After lunch they go to the afternoon show of the Cirque Médrano on Boulevard Rochechouart. The circus is well-known for its clowns, and Jeanot isn’t sure whether he likes them or not. They’re frightening, with their loud voices and bicycle horns and the way they run up and down the aisles and among the spectators, spraying them with a giant bottle of soda water. Tatie likes the clowns, though, they make her laugh, but Jeanot notices that none of the ones with seltzer bottles attempt to douse her, and he wonders if perhaps the circus has a rule against spraying old ladies. They don’t mind spraying kids though, and one of the clowns, the meanest looking of the lot with a half-blue head and spiky red hair, gets Jeanot right in the face, soaking him, his bag of peanuts, and the Eskimo Pie Tatie bought him minutes earlier. Jeanot yells and feels tears of anger well up, and just as they’re about to erupt, same clown gives him two Eskimo pies and a huge bag of peanuts, and Tatie wipes his face with a small lace handkerchief that smells of lavender. She hails a vendor, buys even more candy, and in seconds all is right with the world.
They watch roustabouts erect the cage for the lion-tamer and Jeanot is not impressed. He wishes there were rhinoceros tamers — now that would be something to see — but the man with the snapping whip and pith helmet is both bored and boring, what he’s doing doesn’t look dangerous at all. The big cats are slow and unmenacing, and Jeanot barely applauds. His mind wanders and he remembers reading about lemmings, the little animals that live in America and jump off cliffs. He’s never seen a lemming, and he’s never seen a cliff, and so he imagines they leap off like the divers at the swimming pool where he went with the cub scouts. None of the kids had been allowed to go off the high board, but one of the bigger boys did it anyway, jumping off and landing on his stomach and making a huge splash. Jeanot knew that must have hurt, but you had to admire the grand garcon who didn’t cry at all.
If the lion tamer leaves him cold, Jeanot goes wild for the balancing act, and before it’s through, he’s planning a show of his own in the bedroom after everyone is asleep. He’ll get a couple of chairs and the little kitchen step-ladder and learn to balance precariously on top of everything just like the performer.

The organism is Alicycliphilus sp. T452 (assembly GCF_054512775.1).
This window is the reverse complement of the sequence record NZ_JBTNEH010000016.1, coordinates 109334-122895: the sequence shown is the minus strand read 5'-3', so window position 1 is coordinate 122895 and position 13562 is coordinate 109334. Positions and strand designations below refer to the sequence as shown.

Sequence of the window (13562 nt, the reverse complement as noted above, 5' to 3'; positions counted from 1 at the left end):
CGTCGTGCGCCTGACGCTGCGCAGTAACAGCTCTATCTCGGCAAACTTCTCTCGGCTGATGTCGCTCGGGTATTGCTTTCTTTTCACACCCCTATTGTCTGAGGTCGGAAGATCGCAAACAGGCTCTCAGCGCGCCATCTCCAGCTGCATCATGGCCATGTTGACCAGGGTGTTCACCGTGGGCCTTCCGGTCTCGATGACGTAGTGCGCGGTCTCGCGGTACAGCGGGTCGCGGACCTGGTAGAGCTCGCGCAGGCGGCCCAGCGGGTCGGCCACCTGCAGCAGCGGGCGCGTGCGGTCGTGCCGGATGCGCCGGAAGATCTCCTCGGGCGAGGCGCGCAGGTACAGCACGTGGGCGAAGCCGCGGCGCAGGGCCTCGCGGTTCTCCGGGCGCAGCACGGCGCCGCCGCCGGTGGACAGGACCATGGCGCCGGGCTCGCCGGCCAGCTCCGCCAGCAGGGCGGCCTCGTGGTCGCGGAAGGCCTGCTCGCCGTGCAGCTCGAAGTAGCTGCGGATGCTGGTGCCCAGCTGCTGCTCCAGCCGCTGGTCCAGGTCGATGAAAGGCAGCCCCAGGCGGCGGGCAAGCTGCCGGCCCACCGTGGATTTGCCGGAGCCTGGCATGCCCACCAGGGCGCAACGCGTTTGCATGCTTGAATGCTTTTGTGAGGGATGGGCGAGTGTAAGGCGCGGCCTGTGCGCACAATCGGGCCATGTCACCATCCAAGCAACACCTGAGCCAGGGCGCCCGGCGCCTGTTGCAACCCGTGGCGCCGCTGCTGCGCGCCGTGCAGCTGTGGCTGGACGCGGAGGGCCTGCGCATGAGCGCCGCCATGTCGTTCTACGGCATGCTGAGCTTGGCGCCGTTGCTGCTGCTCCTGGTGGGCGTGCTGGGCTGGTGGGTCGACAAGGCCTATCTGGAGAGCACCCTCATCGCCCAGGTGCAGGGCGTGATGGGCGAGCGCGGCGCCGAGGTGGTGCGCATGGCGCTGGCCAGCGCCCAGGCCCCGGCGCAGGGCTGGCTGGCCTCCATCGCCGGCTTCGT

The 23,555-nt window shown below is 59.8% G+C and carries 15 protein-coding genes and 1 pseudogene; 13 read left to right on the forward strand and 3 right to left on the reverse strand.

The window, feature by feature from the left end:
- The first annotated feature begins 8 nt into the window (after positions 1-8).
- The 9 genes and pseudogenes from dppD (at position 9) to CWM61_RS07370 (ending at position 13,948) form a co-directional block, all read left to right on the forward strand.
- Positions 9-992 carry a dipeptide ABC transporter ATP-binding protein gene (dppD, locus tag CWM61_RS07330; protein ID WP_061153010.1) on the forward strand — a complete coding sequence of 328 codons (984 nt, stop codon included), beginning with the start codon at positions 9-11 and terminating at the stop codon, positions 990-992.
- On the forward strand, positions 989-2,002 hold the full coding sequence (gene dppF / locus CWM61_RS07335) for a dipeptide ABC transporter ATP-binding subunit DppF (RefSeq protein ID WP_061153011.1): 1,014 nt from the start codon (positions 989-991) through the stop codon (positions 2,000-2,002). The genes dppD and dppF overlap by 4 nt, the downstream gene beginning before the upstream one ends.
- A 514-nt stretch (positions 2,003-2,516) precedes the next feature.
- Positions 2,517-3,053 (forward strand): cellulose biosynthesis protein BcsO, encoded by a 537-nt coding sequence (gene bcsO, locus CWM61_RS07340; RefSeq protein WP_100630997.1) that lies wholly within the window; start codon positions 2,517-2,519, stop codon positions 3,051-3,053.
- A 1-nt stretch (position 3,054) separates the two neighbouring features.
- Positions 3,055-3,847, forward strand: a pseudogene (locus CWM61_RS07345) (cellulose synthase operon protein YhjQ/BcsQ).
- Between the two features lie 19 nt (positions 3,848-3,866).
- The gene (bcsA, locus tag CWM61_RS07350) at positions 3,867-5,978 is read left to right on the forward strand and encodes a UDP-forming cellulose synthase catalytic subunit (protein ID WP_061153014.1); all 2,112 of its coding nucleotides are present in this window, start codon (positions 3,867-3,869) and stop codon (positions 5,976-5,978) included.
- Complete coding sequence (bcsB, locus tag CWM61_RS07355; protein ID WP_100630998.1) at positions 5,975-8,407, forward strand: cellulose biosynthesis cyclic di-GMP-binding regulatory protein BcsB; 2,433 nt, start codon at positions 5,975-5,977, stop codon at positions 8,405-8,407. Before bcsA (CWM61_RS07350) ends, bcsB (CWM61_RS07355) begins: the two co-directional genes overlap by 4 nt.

By the time the horseback riders appear, he’s exhausted and a little nauseous. He dozes off and Tatie settles him so his head rests on her lap. She doesn’t want to leave yet; the aerialists are next, she saw the same show last week to make sure it was appropriate for a child), and she was fascinated by the men and women working without a net fifteen meters above the ring.
She speculates briefly about the acrobats’ lives — compares them to hers. For the past forty years, she has been a widow living in the same home in St. Germain. The maid, Guénolé, has been with her thirty-seven of those years, and she wonders how in Heaven she managed to survive in such close proximity to the wicked little Bretonne whose every exhalation is misery. They almost never speak; their relationship of mistress and servant was established within minutes of Guénolé being hired and has never altered. Guénolé is a cheat and a thief who every week swipes a few extra Francs by skimping on the food budget, buying yesterday’s fish and bread, making do with household goods purchased from the nest of Breton thieves who live near the train station and rob the local stores at night. Tatie knows all this and more. She knows Guénolé has stolen jewelry from her and pawned it, knows the ill-fitting false teeth the maid wears were lifted from the pharmacy down the street. Tatie knows almost everything there is to know about the daily habits of this tiny woman who can barely cook and tends to the house so poorly. She does not know why she has kept Guénolé around so long but is fully aware their relationship will end only in the demise of one or the other. She hopes, occasionally prays, that Guénolé will not go first.
The man on the flying trapeze launches himself into the air and does a triple flip. The audience — Tatie included — goes “Ahhh” as he grabs the outstretched arms of another vaulter and alights on the platform high above. Jeanot stirs, sticks his thumb in his mouth, and sighs deeply as if discovering the one solution to a vexing problem. Tatie smooths the boy’s cowlick down, and, knowing she shouldn’t, leaves his thumb where it is.
By the time they leave the Cirque Medrano, the day has turned cool and the air is redolent of burnt diesel fuel; she shudders slightly, reminded of visits to the city during the German occupation. Jeanot is subdued and holds her hand as they cross the street towards a taxi stand. He twines his small naked fingers into her equally small gloved ones and — a surprise — makes it a point to open the car door for her. The small act of a gentleman makes her laugh, which in turn makes the boy smile. She hugs him, smells the soap used to wash his hair, and she is momentarily suffused with happiness at being with this beautiful child who is not hers.